International Women’s Day is celebrated on March 8th every year. It is a day in which women, men, girls and boys come together to celebrate, show solidarity for and recognise the dreams, aspirations and empowerment of women. International Women’s Day is an opportunity to commemorate the bravery of women in confronting injustice.
It is a day to reflect on the important gains made in addressing gender inequality, including increased legal equalities in many spheres of life, better opportunities for education and livelihood options as well as increased participation of women in decision making structures.
However, it is also a day to extend solidarity to all those girls and women who continue to be denied their rights and deprived of a life with dignity. Despite the important economic, social and political achievements made in addressing gender inequality, we still live in a world where only 15 per cent of land titles are held by women (for countries where data is available), where women are more at risk from rape and domestic violence, than from cancer, car accidents, war or malaria and where women and girls do up to ten times more care work than men.
Central to Concern’s work is a belief that we cannot address extreme poverty without addressing inequality, and fundamental to our work on addressing inequality is addressing gender inequality. Women and girls are often at a disadvantage in terms of their expected roles, their access to and control over resources and their involvement in decision making structures because of the differences between what is expected, allowed and valued for men, women, girls and boys.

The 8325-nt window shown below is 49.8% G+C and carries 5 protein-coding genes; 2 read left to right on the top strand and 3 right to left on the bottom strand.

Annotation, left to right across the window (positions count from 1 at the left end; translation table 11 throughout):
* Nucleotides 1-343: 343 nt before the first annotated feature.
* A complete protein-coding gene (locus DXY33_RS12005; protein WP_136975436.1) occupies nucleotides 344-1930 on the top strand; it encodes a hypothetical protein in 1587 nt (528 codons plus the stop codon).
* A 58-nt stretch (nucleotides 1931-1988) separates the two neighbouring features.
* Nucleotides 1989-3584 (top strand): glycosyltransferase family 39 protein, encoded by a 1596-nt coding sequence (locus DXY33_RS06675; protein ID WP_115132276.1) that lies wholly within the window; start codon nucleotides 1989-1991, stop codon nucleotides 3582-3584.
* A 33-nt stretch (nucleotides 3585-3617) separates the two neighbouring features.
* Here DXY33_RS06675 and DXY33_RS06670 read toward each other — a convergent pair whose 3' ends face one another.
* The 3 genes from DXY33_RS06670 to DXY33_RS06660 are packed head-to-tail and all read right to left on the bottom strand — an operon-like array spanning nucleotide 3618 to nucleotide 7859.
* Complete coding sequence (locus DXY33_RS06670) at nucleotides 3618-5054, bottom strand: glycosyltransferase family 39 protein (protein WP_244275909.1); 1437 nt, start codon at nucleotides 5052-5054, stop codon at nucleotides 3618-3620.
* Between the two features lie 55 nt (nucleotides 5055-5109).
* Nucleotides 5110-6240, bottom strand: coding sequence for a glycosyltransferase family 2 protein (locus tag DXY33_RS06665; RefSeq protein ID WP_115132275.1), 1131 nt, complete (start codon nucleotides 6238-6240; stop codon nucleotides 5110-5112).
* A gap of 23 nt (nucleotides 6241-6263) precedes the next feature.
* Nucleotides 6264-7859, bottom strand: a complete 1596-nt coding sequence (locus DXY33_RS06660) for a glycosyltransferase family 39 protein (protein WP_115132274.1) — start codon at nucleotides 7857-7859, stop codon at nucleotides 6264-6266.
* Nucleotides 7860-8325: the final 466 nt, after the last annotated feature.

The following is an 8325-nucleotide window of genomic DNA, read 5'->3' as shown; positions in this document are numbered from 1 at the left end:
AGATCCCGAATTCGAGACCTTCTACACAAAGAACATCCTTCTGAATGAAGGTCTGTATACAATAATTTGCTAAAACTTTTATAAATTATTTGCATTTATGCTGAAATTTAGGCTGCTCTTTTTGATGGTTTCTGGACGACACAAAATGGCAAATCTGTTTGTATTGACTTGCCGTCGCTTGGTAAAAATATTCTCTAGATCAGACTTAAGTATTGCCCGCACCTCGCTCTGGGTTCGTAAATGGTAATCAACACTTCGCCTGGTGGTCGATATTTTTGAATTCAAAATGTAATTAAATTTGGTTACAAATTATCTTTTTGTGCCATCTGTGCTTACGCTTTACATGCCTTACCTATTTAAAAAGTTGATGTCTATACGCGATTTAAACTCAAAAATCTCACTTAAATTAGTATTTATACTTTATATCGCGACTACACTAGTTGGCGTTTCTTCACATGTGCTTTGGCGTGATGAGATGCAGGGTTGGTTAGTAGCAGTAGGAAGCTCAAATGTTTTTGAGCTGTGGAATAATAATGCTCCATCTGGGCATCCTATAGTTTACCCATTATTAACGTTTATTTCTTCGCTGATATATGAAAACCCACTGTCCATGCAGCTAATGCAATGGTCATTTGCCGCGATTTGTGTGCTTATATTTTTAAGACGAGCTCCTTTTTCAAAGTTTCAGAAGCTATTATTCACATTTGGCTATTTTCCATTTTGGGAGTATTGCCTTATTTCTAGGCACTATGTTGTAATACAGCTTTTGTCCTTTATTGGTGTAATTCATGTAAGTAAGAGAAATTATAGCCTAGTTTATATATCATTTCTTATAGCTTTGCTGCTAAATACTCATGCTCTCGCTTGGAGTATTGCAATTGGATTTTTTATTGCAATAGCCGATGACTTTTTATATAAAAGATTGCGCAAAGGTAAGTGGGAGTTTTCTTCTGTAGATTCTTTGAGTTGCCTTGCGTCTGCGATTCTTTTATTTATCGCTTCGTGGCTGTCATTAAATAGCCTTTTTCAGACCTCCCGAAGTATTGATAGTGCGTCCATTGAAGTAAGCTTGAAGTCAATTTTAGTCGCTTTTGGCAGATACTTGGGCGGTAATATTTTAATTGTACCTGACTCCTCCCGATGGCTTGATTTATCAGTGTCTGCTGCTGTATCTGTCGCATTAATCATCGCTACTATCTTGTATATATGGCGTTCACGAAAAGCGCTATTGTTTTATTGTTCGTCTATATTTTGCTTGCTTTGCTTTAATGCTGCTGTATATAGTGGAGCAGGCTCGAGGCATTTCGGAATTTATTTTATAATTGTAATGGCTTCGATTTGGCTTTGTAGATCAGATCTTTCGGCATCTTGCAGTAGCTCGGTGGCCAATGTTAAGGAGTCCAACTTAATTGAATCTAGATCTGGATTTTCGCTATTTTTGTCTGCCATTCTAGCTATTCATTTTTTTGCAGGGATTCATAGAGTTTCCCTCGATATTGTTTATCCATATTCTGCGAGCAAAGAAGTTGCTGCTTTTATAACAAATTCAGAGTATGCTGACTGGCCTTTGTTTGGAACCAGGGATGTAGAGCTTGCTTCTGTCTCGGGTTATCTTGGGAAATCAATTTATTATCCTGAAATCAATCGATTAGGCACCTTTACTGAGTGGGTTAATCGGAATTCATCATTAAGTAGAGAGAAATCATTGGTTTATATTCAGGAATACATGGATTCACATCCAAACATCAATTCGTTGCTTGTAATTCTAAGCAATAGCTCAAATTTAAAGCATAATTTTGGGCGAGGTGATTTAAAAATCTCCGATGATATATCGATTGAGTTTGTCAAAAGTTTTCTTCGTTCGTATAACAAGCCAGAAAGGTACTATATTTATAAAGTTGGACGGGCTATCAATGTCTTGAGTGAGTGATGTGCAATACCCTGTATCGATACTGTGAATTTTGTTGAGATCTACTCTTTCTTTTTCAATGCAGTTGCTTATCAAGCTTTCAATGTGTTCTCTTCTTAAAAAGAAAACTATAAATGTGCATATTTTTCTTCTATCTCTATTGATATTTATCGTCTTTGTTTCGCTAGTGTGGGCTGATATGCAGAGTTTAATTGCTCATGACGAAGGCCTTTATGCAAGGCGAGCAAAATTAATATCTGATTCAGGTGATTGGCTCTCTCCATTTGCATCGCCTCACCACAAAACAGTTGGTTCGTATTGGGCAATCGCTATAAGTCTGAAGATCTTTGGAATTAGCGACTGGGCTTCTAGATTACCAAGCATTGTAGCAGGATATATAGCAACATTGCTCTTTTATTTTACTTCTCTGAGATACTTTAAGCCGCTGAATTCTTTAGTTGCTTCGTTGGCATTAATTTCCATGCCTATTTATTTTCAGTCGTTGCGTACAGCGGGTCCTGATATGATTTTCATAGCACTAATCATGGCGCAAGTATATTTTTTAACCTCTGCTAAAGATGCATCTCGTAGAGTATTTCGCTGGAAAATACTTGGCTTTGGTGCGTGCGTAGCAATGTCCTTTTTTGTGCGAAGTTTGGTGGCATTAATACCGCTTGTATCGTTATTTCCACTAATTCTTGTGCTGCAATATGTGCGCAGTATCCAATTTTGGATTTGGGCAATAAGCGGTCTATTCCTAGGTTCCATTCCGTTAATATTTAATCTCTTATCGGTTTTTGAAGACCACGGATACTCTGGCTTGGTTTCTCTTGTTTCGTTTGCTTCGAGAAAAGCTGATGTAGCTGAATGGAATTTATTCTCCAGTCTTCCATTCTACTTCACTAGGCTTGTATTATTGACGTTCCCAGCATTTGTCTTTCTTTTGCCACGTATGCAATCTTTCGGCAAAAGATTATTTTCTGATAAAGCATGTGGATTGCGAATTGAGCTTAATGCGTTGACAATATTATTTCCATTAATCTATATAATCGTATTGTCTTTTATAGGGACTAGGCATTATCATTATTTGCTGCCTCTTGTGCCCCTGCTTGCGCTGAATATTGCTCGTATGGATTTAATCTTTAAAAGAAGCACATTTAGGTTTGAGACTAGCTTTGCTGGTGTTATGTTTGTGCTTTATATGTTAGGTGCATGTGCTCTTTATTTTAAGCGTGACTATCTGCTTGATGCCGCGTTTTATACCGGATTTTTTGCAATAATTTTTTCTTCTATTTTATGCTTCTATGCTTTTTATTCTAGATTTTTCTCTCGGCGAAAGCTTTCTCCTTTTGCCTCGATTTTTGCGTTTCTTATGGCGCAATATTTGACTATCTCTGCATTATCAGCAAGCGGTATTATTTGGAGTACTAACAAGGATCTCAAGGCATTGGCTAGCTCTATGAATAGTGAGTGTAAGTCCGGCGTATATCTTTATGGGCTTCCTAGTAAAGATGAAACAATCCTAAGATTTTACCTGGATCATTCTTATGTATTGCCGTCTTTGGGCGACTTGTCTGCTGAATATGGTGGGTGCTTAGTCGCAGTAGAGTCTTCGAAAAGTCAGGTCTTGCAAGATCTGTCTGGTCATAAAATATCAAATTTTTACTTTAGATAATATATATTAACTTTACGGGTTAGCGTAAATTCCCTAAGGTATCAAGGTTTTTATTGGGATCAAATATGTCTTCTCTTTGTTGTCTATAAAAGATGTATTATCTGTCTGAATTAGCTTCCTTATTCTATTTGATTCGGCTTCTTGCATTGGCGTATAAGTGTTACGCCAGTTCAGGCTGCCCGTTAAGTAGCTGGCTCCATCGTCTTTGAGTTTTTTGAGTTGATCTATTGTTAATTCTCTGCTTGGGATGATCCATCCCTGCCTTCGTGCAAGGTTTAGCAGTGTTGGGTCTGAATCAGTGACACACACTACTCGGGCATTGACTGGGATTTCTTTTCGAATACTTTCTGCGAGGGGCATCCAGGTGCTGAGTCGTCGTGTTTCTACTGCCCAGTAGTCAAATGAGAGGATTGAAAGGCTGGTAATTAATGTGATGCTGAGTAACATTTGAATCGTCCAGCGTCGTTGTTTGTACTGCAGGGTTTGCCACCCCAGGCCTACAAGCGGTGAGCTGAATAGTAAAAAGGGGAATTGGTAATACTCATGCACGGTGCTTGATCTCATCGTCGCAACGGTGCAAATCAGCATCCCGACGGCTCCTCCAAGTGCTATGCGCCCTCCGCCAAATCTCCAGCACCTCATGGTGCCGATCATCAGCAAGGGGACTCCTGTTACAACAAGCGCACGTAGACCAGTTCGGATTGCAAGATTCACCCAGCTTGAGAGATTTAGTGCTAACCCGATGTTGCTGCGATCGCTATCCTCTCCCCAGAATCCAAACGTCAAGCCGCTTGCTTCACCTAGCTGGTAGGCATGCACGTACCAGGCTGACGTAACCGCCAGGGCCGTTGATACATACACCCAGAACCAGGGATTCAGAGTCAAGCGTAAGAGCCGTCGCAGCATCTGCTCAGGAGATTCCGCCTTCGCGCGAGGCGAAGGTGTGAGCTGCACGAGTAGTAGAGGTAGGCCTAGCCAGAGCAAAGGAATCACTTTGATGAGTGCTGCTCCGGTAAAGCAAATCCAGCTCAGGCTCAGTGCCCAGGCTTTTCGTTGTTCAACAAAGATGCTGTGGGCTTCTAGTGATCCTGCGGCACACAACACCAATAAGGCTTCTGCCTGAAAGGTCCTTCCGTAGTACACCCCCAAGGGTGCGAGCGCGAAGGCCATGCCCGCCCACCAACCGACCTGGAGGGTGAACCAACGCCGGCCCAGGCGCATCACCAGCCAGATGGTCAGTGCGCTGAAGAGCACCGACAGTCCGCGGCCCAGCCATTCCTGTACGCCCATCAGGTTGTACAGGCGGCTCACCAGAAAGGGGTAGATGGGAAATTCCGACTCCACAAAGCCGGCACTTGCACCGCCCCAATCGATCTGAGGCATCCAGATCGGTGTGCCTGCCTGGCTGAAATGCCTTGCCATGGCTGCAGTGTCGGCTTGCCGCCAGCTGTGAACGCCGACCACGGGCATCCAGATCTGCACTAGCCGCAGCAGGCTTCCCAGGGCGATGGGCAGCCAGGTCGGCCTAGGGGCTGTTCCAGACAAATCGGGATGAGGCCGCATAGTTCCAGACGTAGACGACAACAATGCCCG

Concern is committed to challenging the structures which maintain inequality within societies, in order to create a world where no-one lives in poverty, fear or oppression.
This brochure highlights many stories of change where, through the support of Concern, women and girls have increased opportunities to address their health, educational and livelihood needs. These stories show how Concern’s support has helped to build women’s confidence and how they are now respected within their communities. As a result, women are consulted and involved in decisions which affect their lives and the lives of their families. These stories show how, through the active participation of these inspirational women, they are moving out of extreme poverty and being seen as equals within their communities.
These stories demonstrate that change is possible.
Carol Wrenn and Bernadette Crawford
Equality Advisers, Concern Worldwide